'Twilight' Is Now Required College Reading


twilightMary Shelley is rolling over in her grave. Bram Stoker is probably clawing the way out of his. Why, you ask? Because Twilight is now being taught with their gothic classics (Frankenstein and Dracula) in a college literature class. And it’s not just any college literature class. It’s an honors fiction course at Ohio State University. Can you even believe that? Even if you loooooove Twilight, can you believe it?

In what world does the drivel put forth by Stephenie Meyer even come close to being on the same level as the classic social commentary and innovation of writers like Mary Shelley?

I’ve been scratching my head to the bone trying to figure this thing out.

Shelley and Stoker were hugely popular writers in their time. If fan fiction had existed back then, doubtless there would have been plenty of it. Stephenie Meyer is hugely popular, even if her actual skill is lacking. So then does the mere popularity and success of a work validate it as a legitimate piece of literature? By that measure, we should also be teaching Stephen King -- who at least has mastered the fundamentals of writing.

Are the three really more similar than we think? All wrote romance-horror stories. Perhaps they are worth the side-by-side comparison on that point alone. Oh! Except for one small thing. Shelley and Stoker also made grand social commentaries on life in their day. Their books were full of statements on the place of women, the power struggle between classes. As much as I can tell, Twilight might bump into the difference between good and evil, but no statement is made.

All three are absolutely cultural icons, though it remains to be seen whether Twilight will stand the test of time the way the other two have or if it will fade into the ... twilight. But does being a cultural icon classify you to be studied by an honors literature class?

I can only hope that the professor of the class assigned the book in order to make a statement about the current state of literature, to hold Twilight up as an example of what not to do. Seriously though, this book belongs (at best) in a class on Young Adult fiction. Teaching it in an honors class is just wasting everyone’s time and money. Worse, potentially teaching that this is the kind of literature we should be looking to for our new classics, that this is the quality of book we should be reading is just ... dangerous.

What do you think about Twilight being taught in college courses?


Image via Amazon

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RanaA... RanaAurora



Unless they're going to use it to show that it's TERRIBLE WRITING WITH A HIDEOUS PLOT AND POORLY BUILT CHARACTERS and yet somehow appealing to mass audiences DESPITE that!

(and I read the books and liked them and STILL know they're total trash!)

pharo pharo

Umm, I would not take a class that required me to read that.  I refuse to read it outside of a college course let alone be forced to read it for a class.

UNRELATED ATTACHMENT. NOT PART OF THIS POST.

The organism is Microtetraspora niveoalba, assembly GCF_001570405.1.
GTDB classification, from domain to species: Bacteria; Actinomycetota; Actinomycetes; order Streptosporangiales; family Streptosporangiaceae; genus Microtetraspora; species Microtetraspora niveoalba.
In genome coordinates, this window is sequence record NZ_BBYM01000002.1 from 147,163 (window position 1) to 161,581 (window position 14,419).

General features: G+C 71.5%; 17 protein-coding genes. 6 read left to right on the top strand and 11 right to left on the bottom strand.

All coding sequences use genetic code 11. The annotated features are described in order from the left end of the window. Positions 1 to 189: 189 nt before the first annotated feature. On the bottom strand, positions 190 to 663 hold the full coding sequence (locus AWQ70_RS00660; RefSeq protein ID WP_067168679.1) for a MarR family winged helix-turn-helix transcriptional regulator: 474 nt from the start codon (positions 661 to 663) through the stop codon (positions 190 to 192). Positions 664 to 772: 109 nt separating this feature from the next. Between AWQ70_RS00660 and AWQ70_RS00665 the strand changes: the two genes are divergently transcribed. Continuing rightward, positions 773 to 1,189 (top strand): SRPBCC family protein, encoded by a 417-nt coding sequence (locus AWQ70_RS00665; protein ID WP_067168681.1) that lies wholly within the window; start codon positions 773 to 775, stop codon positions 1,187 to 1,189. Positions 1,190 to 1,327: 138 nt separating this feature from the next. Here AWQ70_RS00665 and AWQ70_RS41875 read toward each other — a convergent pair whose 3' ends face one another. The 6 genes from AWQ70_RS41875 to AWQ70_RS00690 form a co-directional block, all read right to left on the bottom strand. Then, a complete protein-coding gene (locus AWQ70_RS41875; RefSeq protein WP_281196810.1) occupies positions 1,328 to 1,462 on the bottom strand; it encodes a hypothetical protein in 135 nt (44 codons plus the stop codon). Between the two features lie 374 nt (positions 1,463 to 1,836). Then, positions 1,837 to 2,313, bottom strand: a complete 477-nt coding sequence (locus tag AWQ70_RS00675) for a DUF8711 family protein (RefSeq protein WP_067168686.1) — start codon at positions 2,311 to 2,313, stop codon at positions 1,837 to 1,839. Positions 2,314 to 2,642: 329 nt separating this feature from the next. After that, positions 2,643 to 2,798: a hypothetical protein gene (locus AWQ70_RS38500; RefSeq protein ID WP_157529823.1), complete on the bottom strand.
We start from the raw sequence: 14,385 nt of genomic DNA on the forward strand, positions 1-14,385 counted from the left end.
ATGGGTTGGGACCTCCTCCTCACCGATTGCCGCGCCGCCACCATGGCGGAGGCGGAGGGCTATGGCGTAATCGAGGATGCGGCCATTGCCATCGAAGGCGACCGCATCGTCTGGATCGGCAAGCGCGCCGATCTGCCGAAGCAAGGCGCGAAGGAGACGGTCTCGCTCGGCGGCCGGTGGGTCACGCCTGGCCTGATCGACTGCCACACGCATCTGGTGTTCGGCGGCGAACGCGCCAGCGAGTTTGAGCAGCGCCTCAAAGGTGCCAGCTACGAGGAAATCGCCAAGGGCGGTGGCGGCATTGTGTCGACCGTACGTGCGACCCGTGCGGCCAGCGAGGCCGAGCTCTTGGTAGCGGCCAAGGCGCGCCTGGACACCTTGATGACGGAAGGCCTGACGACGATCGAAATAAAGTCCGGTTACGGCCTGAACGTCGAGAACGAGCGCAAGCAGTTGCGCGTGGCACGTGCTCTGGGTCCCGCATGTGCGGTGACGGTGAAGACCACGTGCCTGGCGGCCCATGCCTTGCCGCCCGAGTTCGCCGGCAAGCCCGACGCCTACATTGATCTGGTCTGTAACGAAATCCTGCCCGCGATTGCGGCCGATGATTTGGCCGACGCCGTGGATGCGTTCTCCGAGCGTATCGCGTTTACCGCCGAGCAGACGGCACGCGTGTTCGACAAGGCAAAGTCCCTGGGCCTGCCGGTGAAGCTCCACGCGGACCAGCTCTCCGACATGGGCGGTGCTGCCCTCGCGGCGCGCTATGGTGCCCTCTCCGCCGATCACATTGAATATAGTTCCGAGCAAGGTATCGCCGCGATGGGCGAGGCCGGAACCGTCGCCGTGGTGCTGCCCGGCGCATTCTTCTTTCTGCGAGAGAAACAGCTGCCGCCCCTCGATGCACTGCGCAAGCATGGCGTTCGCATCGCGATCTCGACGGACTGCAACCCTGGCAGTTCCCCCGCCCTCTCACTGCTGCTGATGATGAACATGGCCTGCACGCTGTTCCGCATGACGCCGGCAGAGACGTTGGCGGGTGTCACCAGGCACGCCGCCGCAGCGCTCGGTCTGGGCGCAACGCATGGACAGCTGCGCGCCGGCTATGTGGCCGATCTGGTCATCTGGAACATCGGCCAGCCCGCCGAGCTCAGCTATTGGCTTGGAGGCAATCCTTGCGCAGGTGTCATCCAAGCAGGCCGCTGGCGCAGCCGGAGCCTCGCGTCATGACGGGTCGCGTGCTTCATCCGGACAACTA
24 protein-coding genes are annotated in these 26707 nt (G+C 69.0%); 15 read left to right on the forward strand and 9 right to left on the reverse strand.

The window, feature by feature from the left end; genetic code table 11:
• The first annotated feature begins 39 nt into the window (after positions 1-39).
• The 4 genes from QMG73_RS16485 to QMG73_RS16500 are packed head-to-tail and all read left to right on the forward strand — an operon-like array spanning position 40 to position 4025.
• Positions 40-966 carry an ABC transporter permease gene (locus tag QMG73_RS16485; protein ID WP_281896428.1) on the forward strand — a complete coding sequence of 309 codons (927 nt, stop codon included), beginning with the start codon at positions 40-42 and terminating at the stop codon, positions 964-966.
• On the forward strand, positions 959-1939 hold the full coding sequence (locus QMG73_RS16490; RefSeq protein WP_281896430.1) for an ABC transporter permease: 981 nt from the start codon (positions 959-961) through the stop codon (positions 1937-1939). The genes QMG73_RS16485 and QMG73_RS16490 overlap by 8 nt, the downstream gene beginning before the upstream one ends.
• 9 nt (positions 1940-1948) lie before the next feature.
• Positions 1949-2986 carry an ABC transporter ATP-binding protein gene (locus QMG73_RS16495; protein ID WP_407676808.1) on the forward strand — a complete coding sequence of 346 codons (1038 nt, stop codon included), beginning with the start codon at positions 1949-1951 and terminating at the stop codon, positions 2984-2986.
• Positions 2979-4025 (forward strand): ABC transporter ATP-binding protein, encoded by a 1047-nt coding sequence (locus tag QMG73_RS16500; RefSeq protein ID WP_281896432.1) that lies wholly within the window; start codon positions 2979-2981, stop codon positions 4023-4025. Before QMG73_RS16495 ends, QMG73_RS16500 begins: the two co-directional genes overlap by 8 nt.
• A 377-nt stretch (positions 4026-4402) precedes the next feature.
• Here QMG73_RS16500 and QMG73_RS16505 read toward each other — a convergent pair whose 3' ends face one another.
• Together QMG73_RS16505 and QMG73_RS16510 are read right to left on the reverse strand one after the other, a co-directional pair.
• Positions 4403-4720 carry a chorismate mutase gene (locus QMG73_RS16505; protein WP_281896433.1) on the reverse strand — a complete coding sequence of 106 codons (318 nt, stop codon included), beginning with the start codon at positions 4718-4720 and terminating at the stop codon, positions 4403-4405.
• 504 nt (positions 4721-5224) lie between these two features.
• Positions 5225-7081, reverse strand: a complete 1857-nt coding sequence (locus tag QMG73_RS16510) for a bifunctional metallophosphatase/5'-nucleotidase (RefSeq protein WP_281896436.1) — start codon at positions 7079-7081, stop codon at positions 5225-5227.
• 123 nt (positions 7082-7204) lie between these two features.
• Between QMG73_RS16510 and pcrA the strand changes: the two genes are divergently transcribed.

nonmember avatar Anon

I don't think it should be taught in college classrooms or any other classrooms. But I don't remember anything about Shelley being extremely popular in her day. I do remeber that she spent a lot of her life trying to publish her husband's works, a man she started an affair with at 17 until his wife committed suicide so he was free to marry again. They had a short sad life together. As for Stoker, during his life he was known as being an assistant to an actor. He wasn't known as a great author. Twilight though teenage fantasy it is, and it's writer, look pretty good when compared to the two writers you are applauding here.

Knitt... KnittinMama

I was already nervous about my kids future education. Now Im downright scared for them.

lovin... lovinangels

Maybe they are going to retitle the course "Trendy Vampire Trash?

angev... angevil53

my take on this sort of thing is this: people read things that interest them! i read all of these books, and while i agree that it is poorly written it was a good read. you felt the characters and still wanted to understand more about them. a lot of kids could read this and personalize with someone in the cast of these books. reading early in life builds a solid foundation for reading and writing later on in life. we read kids book to them bc they entertain them, they are not great books but it gets them into it. if someone was more willing to pick up another book bc they read this one i be very happy about it. i think soon we will see this book in hs.

sodapple sodapple

that's just wrong!!!!! i hope they do not decide to include that on a high school curriculum as well. i'll start homeschooling!

nonmember avatar Lena

yay, I would LOVE to go to that college!! :)
young people want, beside the classics, to read/study some books of their era.
And its not just the writting that makes a book, its the STORY! ;)

starr... starrsitter

Funny thing, I DID actually read this during my Master's program.  However, that was because it was a YA Literature class for my M.S. in Library Science.  It was one of 40 during a semester with 2 other classes, so it's kind of a blur.

nonmember avatar Lena

yay I would LOVE to go to that college!! :)
you know young people want, besides the classics, to read/study some literature of their time.
And its not just the writing that makes a book, but the STORY! ;D

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